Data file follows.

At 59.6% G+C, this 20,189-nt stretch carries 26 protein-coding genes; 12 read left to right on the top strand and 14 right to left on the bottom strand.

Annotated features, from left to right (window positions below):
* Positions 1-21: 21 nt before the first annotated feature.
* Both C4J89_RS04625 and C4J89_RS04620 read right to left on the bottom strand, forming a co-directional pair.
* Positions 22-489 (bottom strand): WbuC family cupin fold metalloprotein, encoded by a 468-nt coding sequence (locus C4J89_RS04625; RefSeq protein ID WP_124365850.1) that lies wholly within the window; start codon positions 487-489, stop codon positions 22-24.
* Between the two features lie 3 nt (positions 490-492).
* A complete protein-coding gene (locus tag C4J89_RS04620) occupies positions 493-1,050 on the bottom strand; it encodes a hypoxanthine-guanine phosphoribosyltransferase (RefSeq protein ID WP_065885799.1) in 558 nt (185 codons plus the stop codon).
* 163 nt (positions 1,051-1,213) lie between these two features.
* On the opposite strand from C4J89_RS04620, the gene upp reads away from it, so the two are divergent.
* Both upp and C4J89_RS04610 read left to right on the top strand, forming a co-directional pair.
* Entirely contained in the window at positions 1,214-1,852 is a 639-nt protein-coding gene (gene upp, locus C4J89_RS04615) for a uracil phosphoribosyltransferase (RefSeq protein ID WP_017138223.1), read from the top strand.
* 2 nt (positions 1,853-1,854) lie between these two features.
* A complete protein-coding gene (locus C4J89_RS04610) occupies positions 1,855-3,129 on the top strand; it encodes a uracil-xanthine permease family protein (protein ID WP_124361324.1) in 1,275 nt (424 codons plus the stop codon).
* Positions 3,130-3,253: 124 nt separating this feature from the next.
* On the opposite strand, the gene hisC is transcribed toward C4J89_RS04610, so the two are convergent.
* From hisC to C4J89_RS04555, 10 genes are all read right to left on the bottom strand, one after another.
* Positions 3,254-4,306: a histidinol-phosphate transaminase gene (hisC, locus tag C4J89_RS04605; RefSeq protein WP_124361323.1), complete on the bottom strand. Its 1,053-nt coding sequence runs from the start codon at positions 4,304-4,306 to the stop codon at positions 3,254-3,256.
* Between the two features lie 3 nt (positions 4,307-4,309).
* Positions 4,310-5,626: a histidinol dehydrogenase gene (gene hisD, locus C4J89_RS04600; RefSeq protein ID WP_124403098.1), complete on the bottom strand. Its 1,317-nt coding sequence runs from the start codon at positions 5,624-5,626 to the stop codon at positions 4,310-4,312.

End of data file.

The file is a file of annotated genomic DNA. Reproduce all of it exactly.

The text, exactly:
At 59.6% G+C, this 20,189-nt stretch carries 26 protein-coding genes; 12 read left to right on the top strand and 14 right to left on the bottom strand.

Annotated features, from left to right (window positions below):
* Positions 1-21: 21 nt before the first annotated feature.
* Both C4J89_RS04625 and C4J89_RS04620 read right to left on the bottom strand, forming a co-directional pair.
* Positions 22-489 (bottom strand): WbuC family cupin fold metalloprotein, encoded by a 468-nt coding sequence (locus C4J89_RS04625; RefSeq protein ID WP_124365850.1) that lies wholly within the window; start codon positions 487-489, stop codon positions 22-24.
* Between the two features lie 3 nt (positions 490-492).
* A complete protein-coding gene (locus tag C4J89_RS04620) occupies positions 493-1,050 on the bottom strand; it encodes a hypoxanthine-guanine phosphoribosyltransferase (RefSeq protein ID WP_065885799.1) in 558 nt (185 codons plus the stop codon).
* 163 nt (positions 1,051-1,213) lie between these two features.
* On the opposite strand from C4J89_RS04620, the gene upp reads away from it, so the two are divergent.
* Both upp and C4J89_RS04610 read left to right on the top strand, forming a co-directional pair.
* Entirely contained in the window at positions 1,214-1,852 is a 639-nt protein-coding gene (gene upp, locus C4J89_RS04615) for a uracil phosphoribosyltransferase (RefSeq protein ID WP_017138223.1), read from the top strand.
* 2 nt (positions 1,853-1,854) lie between these two features.
* A complete protein-coding gene (locus C4J89_RS04610) occupies positions 1,855-3,129 on the top strand; it encodes a uracil-xanthine permease family protein (protein ID WP_124361324.1) in 1,275 nt (424 codons plus the stop codon).
* Positions 3,130-3,253: 124 nt separating this feature from the next.
* On the opposite strand, the gene hisC is transcribed toward C4J89_RS04610, so the two are convergent.
* From hisC to C4J89_RS04555, 10 genes are all read right to left on the bottom strand, one after another.
* Positions 3,254-4,306: a histidinol-phosphate transaminase gene (hisC, locus tag C4J89_RS04605; RefSeq protein WP_124361323.1), complete on the bottom strand. Its 1,053-nt coding sequence runs from the start codon at positions 4,304-4,306 to the stop codon at positions 3,254-3,256.
* Between the two features lie 3 nt (positions 4,307-4,309).
* Positions 4,310-5,626: a histidinol dehydrogenase gene (gene hisD, locus C4J89_RS04600; RefSeq protein ID WP_124403098.1), complete on the bottom strand. Its 1,317-nt coding sequence runs from the start codon at positions 5,624-5,626 to the stop codon at positions 4,310-4,312.